THE PATH TO GENEVA: The Quest for a Permanent Agreement, 1996–2004
Yossi Beilin, . . Akashic/RDV, $22.95 (300pp) ISBN 978-0-9719206-3-7
Beilin, a member of Israel's Knesset and former government minister, was an architect of the 1993 Oslo accords; here he offers a comprehensive but dry insider's view of the recent years of Israeli-Palestinian diplomacy. Beilin's account accords with his image as a true believer in negotiations who has tried to bridge the gap between the two sides. He devotes much of the book to a blow-by-blow description of the failed attempts to make peace, critical of both the Palestinians and Israeli leftist leaders such as Ehud Barak; he regards the latter as well-meaning but flawed. But he saves most of his criticism for Israeli hawks like Ariel Sharon and Benjamin Netanyahu, whom he sees as determined to avoid an agreement at any cost. The last chapter is the most vivid, as Beilin assesses why the peace process went off track: the Palestinian failure to fight anti-Israel incitement and Israel's failure to realize that ongoing settlement building would be seen by the Palestinians as a sign of lack of seriousness about making peace. But for Beilin, a confirmed optimist, the sign that peace is still possible is the Geneva Accord he helped negotiate in 2001 with a group of Palestinian leaders—the text is included in an appendix—and fellow optimists will learn much from Beilin's account. Map.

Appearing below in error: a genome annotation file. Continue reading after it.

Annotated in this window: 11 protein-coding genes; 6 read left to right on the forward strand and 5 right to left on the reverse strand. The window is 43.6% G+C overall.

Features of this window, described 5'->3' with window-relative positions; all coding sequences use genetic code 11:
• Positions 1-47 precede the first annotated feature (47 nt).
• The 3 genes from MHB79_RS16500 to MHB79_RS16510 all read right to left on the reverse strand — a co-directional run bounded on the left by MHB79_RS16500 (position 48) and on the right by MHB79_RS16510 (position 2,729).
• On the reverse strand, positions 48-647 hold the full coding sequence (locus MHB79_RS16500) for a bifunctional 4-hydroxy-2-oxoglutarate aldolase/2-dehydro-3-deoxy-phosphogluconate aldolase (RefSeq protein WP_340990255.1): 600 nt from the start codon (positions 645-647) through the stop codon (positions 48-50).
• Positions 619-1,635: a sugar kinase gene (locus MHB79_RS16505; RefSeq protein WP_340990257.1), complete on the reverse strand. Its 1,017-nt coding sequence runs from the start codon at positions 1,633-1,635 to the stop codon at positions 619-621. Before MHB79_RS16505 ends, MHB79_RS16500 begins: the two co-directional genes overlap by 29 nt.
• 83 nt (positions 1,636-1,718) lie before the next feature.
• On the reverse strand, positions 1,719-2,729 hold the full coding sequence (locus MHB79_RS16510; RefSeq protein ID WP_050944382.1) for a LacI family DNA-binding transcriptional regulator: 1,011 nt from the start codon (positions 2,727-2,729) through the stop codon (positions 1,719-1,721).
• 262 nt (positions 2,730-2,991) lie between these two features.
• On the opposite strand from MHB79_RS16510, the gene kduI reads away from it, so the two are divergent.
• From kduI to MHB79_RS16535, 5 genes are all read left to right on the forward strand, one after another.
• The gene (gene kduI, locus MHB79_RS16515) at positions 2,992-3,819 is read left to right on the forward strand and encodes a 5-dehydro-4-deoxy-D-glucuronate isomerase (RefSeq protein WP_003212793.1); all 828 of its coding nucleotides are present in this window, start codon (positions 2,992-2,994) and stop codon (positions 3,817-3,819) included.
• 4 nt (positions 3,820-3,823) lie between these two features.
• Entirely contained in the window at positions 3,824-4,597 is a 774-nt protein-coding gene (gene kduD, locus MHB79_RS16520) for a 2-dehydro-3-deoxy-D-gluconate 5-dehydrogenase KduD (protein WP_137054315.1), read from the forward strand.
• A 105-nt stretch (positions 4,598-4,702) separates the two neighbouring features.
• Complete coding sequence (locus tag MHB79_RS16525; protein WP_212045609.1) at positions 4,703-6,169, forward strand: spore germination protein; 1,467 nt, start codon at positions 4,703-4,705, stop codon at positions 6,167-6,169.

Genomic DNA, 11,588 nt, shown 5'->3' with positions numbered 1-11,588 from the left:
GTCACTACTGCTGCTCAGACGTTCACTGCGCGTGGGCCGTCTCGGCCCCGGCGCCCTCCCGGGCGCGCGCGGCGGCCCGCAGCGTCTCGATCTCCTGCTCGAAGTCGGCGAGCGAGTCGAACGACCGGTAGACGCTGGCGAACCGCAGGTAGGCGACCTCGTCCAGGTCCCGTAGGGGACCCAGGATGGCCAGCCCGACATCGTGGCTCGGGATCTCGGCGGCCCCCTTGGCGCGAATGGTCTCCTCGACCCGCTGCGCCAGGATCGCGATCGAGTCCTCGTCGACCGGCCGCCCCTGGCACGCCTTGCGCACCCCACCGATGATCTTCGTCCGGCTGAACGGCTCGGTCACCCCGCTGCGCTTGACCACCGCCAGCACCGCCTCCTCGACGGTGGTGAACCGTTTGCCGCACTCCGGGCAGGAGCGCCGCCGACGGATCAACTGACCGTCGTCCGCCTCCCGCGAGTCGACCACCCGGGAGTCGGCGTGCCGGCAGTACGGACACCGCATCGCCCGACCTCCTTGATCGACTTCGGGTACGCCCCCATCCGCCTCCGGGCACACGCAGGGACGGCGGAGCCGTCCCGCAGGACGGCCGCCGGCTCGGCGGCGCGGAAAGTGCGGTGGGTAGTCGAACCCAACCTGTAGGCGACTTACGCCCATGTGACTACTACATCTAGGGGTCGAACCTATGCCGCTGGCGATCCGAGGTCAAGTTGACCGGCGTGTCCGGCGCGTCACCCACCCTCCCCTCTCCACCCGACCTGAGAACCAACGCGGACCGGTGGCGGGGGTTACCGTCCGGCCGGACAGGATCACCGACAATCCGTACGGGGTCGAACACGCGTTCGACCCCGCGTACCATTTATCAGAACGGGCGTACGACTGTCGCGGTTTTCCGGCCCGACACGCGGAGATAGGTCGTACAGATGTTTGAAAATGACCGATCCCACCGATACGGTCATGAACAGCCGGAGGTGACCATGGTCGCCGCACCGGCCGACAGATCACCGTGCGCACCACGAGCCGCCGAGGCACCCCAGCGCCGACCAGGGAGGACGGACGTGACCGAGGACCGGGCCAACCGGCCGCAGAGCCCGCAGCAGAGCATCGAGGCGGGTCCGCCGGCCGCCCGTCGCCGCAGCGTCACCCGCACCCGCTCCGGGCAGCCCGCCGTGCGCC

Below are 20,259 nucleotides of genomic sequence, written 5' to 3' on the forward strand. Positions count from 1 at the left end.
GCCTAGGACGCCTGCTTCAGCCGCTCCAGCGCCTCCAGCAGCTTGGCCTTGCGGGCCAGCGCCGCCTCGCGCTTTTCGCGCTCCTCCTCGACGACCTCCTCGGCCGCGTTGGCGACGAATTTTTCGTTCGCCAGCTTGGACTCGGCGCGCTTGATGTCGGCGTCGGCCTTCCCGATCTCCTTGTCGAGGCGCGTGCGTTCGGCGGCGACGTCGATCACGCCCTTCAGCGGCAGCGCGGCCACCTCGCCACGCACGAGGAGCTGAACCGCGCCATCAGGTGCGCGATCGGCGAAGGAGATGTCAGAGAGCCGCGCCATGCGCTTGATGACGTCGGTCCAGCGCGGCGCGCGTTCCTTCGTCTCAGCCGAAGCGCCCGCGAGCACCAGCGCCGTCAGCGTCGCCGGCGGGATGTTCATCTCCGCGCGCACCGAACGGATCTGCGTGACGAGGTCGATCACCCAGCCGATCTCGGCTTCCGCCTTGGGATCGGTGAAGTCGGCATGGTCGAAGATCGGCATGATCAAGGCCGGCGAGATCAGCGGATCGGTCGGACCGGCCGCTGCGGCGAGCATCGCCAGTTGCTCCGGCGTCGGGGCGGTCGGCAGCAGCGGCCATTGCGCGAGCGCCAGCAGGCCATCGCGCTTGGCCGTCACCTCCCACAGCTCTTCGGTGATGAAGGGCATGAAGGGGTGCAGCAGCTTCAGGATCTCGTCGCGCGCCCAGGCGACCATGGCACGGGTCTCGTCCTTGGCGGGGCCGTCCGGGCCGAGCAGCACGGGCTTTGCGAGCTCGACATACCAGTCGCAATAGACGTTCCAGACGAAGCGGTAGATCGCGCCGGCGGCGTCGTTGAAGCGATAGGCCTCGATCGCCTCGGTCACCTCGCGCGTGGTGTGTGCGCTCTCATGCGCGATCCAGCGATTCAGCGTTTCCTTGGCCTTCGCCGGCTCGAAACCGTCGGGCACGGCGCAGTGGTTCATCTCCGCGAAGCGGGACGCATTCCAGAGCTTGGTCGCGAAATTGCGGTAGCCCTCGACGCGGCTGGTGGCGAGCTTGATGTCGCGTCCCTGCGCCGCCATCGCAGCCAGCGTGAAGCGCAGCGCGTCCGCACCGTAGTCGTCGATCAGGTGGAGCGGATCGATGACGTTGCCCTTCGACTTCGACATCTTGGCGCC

Reviewed on: 05/31/2004